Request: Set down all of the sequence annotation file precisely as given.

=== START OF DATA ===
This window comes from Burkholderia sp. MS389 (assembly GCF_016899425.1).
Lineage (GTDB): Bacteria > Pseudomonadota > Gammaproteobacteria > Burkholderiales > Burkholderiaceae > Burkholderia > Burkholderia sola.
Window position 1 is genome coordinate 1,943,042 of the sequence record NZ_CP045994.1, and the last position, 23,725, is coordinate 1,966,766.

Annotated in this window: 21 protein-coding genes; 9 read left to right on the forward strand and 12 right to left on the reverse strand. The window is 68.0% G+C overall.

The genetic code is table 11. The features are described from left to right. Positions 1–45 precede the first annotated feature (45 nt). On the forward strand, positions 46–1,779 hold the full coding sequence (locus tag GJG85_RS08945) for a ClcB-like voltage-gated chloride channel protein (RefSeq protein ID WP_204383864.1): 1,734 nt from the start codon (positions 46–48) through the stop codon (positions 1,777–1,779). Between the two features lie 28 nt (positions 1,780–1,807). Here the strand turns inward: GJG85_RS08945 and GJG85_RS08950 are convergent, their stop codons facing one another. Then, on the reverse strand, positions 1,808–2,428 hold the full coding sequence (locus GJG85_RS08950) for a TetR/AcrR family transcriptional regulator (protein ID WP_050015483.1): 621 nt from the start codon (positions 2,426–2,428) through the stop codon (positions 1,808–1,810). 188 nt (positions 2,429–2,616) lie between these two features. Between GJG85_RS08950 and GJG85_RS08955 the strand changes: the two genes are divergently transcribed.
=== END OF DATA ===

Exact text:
This window comes from Burkholderia sp. MS389 (assembly GCF_016899425.1).
Lineage (GTDB): Bacteria > Pseudomonadota > Gammaproteobacteria > Burkholderiales > Burkholderiaceae > Burkholderia > Burkholderia sola.
Window position 1 is genome coordinate 1,943,042 of the sequence record NZ_CP045994.1, and the last position, 23,725, is coordinate 1,966,766.

Annotated in this window: 21 protein-coding genes; 9 read left to right on the forward strand and 12 right to left on the reverse strand. The window is 68.0% G+C overall.

The genetic code is table 11. The features are described from left to right. Positions 1–45 precede the first annotated feature (45 nt). On the forward strand, positions 46–1,779 hold the full coding sequence (locus tag GJG85_RS08945) for a ClcB-like voltage-gated chloride channel protein (RefSeq protein ID WP_204383864.1): 1,734 nt from the start codon (positions 46–48) through the stop codon (positions 1,777–1,779). Between the two features lie 28 nt (positions 1,780–1,807). Here the strand turns inward: GJG85_RS08945 and GJG85_RS08950 are convergent, their stop codons facing one another. Then, on the reverse strand, positions 1,808–2,428 hold the full coding sequence (locus GJG85_RS08950) for a TetR/AcrR family transcriptional regulator (protein ID WP_050015483.1): 621 nt from the start codon (positions 2,426–2,428) through the stop codon (positions 1,808–1,810). 188 nt (positions 2,429–2,616) lie between these two features. Between GJG85_RS08950 and GJG85_RS08955 the strand changes: the two genes are divergently transcribed.